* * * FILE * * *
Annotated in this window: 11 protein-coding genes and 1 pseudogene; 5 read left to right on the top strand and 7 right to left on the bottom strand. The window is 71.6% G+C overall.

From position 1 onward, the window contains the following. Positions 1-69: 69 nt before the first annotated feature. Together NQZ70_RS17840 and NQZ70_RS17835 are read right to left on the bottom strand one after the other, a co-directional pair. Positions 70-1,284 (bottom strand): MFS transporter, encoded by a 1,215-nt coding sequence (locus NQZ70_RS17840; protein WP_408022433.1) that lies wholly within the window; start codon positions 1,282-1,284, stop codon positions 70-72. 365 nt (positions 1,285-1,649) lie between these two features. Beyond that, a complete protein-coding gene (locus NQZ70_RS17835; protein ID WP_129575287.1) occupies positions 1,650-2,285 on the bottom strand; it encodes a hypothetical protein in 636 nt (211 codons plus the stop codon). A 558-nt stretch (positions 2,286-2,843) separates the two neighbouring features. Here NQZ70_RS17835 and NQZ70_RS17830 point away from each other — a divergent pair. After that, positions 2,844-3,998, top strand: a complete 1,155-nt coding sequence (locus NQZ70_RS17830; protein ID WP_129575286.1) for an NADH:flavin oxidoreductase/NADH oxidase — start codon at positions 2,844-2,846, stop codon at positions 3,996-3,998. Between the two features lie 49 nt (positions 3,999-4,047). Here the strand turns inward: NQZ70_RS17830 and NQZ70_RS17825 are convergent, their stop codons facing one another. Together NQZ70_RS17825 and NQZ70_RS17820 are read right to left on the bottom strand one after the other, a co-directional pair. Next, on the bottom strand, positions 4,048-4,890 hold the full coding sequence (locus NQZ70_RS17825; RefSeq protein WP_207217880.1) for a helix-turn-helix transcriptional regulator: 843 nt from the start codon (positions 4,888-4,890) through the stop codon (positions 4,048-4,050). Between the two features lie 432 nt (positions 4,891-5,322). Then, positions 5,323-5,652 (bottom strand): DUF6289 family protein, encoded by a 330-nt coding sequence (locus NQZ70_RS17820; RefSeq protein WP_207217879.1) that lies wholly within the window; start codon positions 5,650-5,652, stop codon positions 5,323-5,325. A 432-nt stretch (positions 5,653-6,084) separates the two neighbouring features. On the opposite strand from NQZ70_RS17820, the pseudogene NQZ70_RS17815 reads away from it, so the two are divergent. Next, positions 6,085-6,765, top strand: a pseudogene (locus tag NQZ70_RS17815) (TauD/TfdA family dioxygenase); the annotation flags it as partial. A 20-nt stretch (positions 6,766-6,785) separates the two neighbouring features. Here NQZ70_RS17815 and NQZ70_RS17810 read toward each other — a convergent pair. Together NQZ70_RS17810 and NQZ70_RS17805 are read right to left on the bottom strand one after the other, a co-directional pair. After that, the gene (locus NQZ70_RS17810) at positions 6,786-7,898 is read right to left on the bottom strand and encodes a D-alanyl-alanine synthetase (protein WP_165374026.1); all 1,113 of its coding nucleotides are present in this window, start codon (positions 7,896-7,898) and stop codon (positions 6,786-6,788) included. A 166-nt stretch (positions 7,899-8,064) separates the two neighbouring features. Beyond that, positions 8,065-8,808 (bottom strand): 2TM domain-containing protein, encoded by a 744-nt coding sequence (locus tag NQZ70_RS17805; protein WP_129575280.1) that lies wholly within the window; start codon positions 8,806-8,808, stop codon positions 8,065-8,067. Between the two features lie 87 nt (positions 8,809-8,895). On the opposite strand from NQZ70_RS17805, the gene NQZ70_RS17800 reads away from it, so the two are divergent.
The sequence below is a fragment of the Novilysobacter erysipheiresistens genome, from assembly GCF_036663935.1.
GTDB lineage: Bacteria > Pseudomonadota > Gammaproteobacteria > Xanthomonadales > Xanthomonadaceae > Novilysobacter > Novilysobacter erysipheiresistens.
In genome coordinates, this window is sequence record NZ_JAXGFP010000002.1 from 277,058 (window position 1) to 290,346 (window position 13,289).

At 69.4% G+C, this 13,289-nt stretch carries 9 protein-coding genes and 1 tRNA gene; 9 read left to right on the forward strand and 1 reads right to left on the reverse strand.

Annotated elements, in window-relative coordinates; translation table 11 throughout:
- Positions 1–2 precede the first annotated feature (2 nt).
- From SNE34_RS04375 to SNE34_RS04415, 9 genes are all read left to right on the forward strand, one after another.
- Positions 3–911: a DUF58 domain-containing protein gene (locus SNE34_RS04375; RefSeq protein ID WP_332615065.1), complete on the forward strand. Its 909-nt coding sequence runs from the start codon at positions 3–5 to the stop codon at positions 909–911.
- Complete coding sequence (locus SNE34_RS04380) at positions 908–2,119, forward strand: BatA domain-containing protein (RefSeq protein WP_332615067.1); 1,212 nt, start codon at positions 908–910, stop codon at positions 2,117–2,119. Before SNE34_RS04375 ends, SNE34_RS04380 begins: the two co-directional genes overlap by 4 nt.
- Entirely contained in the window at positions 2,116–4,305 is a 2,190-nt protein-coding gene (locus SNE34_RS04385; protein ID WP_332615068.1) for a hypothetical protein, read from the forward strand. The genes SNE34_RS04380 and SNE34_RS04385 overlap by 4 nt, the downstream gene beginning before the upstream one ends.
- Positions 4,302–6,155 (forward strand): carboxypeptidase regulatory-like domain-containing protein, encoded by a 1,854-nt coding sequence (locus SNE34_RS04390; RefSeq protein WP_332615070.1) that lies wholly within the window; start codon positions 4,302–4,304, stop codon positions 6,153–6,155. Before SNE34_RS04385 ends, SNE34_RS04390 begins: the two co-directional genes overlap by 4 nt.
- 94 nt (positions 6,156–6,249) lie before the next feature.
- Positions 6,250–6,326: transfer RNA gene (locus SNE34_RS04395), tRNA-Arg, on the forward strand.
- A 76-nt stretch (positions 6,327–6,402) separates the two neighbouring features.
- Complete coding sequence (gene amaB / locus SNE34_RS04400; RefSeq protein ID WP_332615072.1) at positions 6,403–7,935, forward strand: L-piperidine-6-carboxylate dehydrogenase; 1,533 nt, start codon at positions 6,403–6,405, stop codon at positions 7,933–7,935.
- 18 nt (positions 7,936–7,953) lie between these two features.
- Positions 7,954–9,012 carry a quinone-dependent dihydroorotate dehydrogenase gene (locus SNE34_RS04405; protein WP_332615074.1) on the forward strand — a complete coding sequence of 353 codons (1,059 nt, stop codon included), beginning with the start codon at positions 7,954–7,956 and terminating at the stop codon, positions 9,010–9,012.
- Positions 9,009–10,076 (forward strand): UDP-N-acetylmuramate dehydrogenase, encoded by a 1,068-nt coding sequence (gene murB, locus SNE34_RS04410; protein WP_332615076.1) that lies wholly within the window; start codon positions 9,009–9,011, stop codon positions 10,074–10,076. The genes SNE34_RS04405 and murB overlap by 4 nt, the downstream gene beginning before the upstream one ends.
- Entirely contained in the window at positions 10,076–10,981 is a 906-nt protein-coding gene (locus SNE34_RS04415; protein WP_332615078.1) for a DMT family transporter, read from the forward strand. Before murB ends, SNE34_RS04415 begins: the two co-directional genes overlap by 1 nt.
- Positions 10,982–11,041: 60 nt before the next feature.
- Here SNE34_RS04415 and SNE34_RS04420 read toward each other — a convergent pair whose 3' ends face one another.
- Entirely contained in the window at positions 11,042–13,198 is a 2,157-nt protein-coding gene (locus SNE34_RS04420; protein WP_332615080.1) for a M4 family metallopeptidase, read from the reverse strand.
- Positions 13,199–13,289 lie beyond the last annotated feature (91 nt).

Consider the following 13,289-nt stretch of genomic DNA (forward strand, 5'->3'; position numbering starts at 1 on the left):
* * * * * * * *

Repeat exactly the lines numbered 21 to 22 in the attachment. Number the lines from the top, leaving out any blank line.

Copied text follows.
- Entirely contained in the window at positions 10,076–10,981 is a 906-nt protein-coding gene (locus SNE34_RS04415; protein WP_332615078.1) for a DMT family transporter, read from the forward strand. Before murB ends, SNE34_RS04415 begins: the two co-directional genes overlap by 1 nt.
- Positions 10,982–11,041: 60 nt before the next feature.